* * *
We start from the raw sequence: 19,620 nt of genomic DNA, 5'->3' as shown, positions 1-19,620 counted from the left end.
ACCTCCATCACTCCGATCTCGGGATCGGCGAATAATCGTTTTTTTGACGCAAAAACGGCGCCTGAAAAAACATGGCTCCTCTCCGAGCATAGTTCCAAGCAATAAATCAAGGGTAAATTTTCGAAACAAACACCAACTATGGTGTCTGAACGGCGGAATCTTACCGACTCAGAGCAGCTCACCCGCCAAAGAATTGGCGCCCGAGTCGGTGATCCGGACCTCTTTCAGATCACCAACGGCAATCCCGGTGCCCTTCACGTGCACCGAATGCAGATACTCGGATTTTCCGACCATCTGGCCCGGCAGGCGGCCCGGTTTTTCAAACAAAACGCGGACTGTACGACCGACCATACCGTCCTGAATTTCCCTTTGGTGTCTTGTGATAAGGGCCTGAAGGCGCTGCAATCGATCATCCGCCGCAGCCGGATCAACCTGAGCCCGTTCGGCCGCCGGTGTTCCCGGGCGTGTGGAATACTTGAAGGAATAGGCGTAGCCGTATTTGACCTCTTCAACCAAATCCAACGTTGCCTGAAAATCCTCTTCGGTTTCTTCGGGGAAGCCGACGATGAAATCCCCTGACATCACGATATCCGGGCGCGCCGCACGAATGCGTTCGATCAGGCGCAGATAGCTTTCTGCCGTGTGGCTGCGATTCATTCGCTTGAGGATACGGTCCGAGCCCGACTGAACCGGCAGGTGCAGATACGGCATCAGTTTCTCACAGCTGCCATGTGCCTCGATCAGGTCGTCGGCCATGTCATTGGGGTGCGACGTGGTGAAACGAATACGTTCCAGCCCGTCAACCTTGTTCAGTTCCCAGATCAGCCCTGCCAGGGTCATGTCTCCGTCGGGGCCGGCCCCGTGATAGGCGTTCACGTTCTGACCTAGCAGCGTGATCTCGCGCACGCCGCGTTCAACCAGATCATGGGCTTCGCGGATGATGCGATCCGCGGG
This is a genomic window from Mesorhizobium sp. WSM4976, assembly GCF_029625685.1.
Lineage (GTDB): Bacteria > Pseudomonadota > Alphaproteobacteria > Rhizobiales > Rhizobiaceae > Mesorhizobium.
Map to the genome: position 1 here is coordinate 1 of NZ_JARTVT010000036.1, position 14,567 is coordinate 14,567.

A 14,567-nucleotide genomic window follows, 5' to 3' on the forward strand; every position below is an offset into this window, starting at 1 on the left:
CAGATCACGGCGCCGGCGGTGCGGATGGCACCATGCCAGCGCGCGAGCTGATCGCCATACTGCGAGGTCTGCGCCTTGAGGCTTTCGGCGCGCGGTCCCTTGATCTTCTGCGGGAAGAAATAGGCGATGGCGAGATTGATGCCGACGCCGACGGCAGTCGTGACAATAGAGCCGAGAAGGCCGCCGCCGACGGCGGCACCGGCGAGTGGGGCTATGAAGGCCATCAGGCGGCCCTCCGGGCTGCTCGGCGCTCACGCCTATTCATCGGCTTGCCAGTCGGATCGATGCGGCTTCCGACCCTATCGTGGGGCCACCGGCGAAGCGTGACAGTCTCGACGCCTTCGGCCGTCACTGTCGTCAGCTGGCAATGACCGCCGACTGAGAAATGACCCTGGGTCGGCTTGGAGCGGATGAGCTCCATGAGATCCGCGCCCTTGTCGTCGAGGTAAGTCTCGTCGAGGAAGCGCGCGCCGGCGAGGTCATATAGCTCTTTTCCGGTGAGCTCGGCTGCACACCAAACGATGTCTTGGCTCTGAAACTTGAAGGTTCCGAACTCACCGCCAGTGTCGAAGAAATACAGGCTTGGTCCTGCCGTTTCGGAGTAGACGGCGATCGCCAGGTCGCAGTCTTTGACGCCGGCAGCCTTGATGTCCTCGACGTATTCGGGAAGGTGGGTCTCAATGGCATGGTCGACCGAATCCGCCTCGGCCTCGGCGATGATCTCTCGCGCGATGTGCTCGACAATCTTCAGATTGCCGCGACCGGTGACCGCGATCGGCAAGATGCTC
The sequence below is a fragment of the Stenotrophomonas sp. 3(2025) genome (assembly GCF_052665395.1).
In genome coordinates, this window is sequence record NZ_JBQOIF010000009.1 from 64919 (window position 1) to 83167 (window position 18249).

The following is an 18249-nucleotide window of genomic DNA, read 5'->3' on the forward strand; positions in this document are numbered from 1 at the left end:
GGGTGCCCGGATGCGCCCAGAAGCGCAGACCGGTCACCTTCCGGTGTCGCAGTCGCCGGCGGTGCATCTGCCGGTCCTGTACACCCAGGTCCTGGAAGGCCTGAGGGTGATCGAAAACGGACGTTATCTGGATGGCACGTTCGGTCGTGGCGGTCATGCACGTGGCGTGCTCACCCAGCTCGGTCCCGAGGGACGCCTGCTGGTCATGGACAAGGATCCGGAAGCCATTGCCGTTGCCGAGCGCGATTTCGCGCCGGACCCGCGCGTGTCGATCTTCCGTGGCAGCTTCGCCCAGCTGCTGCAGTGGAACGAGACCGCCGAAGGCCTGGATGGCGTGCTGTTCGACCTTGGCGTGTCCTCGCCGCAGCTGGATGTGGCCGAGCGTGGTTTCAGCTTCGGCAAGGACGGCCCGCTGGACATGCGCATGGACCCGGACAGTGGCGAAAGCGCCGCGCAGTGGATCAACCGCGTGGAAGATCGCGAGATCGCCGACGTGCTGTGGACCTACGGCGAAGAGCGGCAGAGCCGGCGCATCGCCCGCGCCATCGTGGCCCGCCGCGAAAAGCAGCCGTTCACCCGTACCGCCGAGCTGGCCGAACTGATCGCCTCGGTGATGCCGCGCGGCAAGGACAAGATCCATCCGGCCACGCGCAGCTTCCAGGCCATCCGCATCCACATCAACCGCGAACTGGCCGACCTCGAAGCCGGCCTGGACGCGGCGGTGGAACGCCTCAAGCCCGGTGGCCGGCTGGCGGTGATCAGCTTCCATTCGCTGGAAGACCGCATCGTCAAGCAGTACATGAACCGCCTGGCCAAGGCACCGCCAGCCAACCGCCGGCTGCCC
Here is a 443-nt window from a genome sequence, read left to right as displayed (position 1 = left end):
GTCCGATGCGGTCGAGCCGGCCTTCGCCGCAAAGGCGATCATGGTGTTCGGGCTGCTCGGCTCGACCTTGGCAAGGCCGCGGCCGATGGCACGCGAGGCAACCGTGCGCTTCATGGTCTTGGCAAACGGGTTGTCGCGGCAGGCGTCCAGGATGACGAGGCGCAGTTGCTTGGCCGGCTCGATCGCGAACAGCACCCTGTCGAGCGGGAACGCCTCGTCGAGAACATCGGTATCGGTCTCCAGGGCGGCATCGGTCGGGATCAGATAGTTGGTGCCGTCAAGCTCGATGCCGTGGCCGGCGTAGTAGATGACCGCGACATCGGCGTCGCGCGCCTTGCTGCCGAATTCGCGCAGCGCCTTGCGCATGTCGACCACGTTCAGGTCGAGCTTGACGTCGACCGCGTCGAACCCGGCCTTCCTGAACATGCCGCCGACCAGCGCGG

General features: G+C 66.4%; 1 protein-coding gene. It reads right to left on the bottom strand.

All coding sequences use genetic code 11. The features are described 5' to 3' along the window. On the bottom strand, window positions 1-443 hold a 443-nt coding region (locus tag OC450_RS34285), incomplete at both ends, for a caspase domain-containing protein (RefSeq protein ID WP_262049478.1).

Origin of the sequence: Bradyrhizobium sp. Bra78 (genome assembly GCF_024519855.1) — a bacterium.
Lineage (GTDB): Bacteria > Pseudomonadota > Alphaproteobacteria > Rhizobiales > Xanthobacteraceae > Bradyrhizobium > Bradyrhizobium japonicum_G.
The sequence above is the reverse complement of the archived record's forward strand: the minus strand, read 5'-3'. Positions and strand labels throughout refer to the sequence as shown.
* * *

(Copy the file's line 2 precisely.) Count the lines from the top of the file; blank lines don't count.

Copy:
ACCTCCATCACTCCGATCTCGGGATCGGCGAATAATCGTTTTTTTGACGCAAAAACGGCGCCTGAAAAAACATGGCTCCTCTCCGAGCATAGTTCCAAGCAATAAATCAAGGGTAAATTTTCGAAACAAACACCAACTATGGTGTCTGAACGGCGGAATCTTACCGACTCAGAGCAGCTCACCCGCCAAAGAATTGGCGCCCGAGTCGGTGATCCGGACCTCTTTCAGATCACCAACGGCAATCCCGGTGCCCTTCACGTGCACCGAATGCAGATACTCGGATTTTCCGACCATCTGGCCCGGCAGGCGGCCCGGTTTTTCAAACAAAACGCGGACTGTACGACCGACCATACCGTCCTGAATTTCCCTTTGGTGTCTTGTGATAAGGGCCTGAAGGCGCTGCAATCGATCATCCGCCGCAGCCGGATCAACCTGAGCCCGTTCGGCCGCCGGTGTTCCCGGGCGTGTGGAATACTTGAAGGAATAGGCGTAGCCGTATTTGACCTCTTCAACCAAATCCAACGTTGCCTGAAAATCCTCTTCGGTTTCTTCGGGGAAGCCGACGATGAAATCCCCTGACATCACGATATCCGGGCGCGCCGCACGAATGCGTTCGATCAGGCGCAGATAGCTTTCTGCCGTGTGGCTGCGATTCATTCGCTTGAGGATACGGTCCGAGCCCGACTGAACCGGCAGGTGCAGATACGGCATCAGTTTCTCACAGCTGCCATGTGCCTCGATCAGGTCGTCGGCCATGTCATTGGGGTGCGACGTGGTGAAACGAATACGTTCCAGCCCGTCAACCTTGTTCAGTTCCCAGATCAGCCCTGCCAGGGTCATGTCTCCGTCGGGGCCGGCCCCGTGATAGGCGTTCACGTTCTGACCTAGCAGCGTGATCTCGCGCACGCCGCGTTCAACCAGATCATGGGCTTCGCGGATGATGCGATCCGCGGG